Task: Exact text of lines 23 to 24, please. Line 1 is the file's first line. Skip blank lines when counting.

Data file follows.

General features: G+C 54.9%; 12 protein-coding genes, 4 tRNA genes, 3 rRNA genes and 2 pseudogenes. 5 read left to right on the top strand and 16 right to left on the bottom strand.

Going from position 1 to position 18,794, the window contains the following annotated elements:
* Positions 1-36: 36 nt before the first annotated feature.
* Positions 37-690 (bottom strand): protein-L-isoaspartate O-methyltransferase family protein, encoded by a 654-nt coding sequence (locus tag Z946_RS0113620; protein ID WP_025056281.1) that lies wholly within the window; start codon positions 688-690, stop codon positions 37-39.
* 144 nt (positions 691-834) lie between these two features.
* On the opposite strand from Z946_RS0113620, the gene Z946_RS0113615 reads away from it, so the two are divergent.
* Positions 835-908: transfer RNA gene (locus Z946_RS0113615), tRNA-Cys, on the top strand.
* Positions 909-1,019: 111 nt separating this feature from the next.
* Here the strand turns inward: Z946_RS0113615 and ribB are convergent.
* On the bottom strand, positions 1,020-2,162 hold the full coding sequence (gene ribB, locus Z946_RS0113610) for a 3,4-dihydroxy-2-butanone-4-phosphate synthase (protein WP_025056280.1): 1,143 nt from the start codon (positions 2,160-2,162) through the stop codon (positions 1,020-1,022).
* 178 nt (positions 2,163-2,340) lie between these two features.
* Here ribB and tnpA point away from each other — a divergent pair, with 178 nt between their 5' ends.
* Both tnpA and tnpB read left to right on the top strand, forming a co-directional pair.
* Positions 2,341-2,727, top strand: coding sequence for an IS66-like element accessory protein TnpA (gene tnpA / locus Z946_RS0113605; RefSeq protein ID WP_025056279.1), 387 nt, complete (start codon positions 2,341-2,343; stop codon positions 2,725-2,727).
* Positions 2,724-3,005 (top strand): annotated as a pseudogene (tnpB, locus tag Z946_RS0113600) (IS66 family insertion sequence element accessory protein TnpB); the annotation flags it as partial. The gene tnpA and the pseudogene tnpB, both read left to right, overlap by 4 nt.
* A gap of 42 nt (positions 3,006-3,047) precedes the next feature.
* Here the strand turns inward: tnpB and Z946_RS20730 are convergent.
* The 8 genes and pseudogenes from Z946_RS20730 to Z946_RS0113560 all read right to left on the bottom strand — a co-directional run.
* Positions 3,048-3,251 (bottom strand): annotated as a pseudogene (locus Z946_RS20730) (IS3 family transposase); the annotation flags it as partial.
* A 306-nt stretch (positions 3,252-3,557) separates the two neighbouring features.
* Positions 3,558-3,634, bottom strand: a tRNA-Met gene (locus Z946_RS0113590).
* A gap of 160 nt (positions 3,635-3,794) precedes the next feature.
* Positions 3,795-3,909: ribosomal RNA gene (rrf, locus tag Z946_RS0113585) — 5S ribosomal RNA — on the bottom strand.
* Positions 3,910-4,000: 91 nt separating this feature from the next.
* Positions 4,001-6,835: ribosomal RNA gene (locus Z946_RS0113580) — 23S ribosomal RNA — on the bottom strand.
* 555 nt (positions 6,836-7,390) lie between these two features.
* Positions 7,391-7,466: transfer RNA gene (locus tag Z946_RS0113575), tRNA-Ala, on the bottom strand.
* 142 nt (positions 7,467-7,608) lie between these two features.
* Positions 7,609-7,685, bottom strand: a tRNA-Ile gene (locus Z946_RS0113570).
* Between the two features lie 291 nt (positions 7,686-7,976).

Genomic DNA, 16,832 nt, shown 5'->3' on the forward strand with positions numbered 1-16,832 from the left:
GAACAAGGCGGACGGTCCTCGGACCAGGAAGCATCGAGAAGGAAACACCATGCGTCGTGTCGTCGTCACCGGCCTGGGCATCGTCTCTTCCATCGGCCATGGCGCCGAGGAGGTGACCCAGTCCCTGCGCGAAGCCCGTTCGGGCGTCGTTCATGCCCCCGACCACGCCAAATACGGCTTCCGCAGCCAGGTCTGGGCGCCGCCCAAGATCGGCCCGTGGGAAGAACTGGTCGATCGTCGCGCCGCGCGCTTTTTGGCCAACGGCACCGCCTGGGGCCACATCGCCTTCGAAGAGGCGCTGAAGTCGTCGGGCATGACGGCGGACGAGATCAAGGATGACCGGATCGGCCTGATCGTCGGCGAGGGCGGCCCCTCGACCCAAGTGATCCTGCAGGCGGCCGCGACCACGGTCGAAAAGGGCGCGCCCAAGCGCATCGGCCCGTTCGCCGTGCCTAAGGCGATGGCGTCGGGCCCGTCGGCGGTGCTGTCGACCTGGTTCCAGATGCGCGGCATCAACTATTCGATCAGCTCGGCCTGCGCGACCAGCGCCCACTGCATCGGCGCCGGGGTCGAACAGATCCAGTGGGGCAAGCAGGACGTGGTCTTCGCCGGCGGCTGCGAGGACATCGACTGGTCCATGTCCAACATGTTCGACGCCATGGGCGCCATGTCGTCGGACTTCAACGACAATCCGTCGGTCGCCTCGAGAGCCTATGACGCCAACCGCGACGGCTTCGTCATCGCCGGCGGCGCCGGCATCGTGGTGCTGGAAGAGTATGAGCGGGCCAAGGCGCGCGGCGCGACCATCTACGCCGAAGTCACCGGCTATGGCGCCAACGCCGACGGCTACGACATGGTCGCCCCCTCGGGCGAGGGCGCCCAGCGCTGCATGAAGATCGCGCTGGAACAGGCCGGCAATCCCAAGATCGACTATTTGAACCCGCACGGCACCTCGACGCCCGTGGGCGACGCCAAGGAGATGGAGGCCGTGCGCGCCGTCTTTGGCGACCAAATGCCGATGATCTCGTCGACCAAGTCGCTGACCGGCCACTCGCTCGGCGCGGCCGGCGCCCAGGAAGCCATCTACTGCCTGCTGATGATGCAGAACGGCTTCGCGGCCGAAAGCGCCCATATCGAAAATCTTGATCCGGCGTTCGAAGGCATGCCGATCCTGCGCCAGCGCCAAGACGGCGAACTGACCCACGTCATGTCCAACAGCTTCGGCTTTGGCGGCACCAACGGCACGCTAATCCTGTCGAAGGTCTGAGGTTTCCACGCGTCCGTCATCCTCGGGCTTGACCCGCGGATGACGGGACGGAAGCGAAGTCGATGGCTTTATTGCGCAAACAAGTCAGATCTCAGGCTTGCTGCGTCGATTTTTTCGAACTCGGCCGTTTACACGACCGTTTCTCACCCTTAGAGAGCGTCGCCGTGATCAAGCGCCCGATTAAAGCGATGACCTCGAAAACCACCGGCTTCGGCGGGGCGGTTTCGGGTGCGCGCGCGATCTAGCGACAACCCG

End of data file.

* Positions 3,795-3,909: ribosomal RNA gene (rrf, locus tag Z946_RS0113585) — 5S ribosomal RNA — on the bottom strand.
* Positions 3,910-4,000: 91 nt separating this feature from the next.